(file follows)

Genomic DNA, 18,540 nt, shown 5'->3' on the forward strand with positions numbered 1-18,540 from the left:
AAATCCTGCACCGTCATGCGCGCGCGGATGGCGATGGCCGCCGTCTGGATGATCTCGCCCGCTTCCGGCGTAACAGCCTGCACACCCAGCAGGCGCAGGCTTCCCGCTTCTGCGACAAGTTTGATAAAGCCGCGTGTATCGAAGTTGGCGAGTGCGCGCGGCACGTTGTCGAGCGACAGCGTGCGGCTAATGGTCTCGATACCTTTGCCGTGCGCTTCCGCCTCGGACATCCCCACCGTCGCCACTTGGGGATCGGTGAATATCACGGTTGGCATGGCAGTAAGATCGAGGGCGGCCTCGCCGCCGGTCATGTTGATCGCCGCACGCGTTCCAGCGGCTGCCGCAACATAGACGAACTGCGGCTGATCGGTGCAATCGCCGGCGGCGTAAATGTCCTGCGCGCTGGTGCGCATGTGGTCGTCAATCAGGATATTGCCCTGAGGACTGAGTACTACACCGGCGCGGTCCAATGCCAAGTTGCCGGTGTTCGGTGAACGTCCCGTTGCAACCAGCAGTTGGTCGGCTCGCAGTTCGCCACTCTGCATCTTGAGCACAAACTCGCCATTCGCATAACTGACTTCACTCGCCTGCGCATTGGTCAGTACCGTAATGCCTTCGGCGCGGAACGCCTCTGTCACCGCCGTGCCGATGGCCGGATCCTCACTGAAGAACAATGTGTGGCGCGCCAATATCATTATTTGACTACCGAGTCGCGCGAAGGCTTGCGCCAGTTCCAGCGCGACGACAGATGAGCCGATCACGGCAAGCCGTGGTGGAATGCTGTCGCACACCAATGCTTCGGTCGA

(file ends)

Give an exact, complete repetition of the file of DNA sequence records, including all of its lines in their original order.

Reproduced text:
Genomic DNA, 18,540 nt, shown 5'->3' on the forward strand with positions numbered 1-18,540 from the left:
AAATCCTGCACCGTCATGCGCGCGCGGATGGCGATGGCCGCCGTCTGGATGATCTCGCCCGCTTCCGGCGTAACAGCCTGCACACCCAGCAGGCGCAGGCTTCCCGCTTCTGCGACAAGTTTGATAAAGCCGCGTGTATCGAAGTTGGCGAGTGCGCGCGGCACGTTGTCGAGCGACAGCGTGCGGCTAATGGTCTCGATACCTTTGCCGTGCGCTTCCGCCTCGGACATCCCCACCGTCGCCACTTGGGGATCGGTGAATATCACGGTTGGCATGGCAGTAAGATCGAGGGCGGCCTCGCCGCCGGTCATGTTGATCGCCGCACGCGTTCCAGCGGCTGCCGCAACATAGACGAACTGCGGCTGATCGGTGCAATCGCCGGCGGCGTAAATGTCCTGCGCGCTGGTGCGCATGTGGTCGTCAATCAGGATATTGCCCTGAGGACTGAGTACTACACCGGCGCGGTCCAATGCCAAGTTGCCGGTGTTCGGTGAACGTCCCGTTGCAACCAGCAGTTGGTCGGCTCGCAGTTCGCCACTCTGCATCTTGAGCACAAACTCGCCATTCGCATAACTGACTTCACTCGCCTGCGCATTGGTCAGTACCGTAATGCCTTCGGCGCGGAACGCCTCTGTCACCGCCGTGCCGATGGCCGGATCCTCACTGAAGAACAATGTGTGGCGCGCCAATATCATTATTTGACTACCGAGTCGCGCGAAGGCTTGCGCCAGTTCCAGCGCGACGACAGATGAGCCGATCACGGCAAGCCGTGGTGGAATGCTGTCGCACACCAATGCTTCGGTCGA